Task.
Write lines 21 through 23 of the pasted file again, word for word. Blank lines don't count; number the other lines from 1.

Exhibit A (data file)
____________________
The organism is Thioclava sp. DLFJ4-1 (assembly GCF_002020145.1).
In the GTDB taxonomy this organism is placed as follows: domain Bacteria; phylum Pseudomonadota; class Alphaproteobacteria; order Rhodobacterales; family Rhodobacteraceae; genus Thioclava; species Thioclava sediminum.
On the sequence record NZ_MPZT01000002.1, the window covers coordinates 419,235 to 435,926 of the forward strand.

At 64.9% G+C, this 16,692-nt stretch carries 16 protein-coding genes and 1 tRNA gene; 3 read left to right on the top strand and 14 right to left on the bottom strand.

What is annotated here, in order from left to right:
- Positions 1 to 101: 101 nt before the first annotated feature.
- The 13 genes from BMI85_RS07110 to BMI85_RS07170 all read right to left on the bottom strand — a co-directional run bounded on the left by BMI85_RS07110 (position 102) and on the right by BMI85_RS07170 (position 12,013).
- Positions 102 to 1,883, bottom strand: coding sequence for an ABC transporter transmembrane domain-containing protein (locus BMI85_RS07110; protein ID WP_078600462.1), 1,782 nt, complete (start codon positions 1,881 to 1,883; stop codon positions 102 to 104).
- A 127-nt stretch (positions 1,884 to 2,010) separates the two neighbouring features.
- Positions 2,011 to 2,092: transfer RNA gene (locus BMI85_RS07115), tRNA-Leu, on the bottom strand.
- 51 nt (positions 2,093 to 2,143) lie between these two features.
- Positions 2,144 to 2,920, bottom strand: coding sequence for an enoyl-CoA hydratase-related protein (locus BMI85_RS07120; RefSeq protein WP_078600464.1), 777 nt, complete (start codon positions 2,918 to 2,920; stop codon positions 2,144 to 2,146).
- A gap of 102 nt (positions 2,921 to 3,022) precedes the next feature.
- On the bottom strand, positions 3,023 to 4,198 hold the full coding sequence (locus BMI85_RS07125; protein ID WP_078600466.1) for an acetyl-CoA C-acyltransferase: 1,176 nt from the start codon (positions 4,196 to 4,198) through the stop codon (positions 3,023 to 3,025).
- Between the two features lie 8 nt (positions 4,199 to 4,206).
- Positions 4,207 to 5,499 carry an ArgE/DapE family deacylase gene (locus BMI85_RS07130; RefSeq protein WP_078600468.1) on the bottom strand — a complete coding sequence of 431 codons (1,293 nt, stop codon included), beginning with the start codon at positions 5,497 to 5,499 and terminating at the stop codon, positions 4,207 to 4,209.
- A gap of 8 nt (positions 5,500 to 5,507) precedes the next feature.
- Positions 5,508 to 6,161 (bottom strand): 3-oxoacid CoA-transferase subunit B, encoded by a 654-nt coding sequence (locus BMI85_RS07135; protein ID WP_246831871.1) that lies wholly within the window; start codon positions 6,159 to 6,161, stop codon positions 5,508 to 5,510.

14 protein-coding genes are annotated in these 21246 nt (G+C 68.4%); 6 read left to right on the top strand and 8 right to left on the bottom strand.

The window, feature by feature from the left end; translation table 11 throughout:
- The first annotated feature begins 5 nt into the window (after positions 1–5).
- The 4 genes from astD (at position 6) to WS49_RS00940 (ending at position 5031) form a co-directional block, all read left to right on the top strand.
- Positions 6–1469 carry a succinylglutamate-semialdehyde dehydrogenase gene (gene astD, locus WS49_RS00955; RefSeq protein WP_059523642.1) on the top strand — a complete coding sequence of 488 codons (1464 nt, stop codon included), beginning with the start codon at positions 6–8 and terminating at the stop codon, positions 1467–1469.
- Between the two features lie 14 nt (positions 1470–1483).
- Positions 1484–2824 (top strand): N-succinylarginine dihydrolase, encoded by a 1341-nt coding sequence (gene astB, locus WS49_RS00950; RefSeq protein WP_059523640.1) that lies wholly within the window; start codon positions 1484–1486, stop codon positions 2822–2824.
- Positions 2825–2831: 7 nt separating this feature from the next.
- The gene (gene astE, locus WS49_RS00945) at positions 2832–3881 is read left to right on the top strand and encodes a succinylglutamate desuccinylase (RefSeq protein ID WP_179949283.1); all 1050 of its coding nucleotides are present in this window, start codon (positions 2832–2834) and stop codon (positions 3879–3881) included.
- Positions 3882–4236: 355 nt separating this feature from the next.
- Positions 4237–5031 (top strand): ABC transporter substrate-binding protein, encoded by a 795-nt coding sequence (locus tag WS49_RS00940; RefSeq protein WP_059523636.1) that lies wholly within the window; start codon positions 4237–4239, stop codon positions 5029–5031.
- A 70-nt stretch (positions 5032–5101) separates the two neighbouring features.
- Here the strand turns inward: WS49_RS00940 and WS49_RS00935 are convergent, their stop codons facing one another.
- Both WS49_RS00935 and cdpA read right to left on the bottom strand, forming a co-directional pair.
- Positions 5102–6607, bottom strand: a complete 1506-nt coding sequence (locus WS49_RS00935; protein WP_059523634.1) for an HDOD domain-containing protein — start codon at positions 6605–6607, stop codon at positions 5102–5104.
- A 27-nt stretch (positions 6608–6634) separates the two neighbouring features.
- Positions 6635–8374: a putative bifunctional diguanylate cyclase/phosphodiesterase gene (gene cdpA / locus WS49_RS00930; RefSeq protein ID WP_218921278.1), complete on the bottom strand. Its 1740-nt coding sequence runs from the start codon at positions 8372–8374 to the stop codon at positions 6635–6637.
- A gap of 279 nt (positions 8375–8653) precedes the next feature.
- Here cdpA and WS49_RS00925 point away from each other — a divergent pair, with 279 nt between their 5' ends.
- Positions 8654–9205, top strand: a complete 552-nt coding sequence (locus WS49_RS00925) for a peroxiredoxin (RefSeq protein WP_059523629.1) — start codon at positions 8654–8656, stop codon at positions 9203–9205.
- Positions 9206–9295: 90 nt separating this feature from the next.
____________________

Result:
- The first annotated feature begins 5 nt into the window (after positions 1–5).
- The 4 genes from astD (at position 6) to WS49_RS00940 (ending at position 5031) form a co-directional block, all read left to right on the top strand.
- Positions 6–1469 carry a succinylglutamate-semialdehyde dehydrogenase gene (gene astD, locus WS49_RS00955; RefSeq protein WP_059523642.1) on the top strand — a complete coding sequence of 488 codons (1464 nt, stop codon included), beginning with the start codon at positions 6–8 and terminating at the stop codon, positions 1467–1469.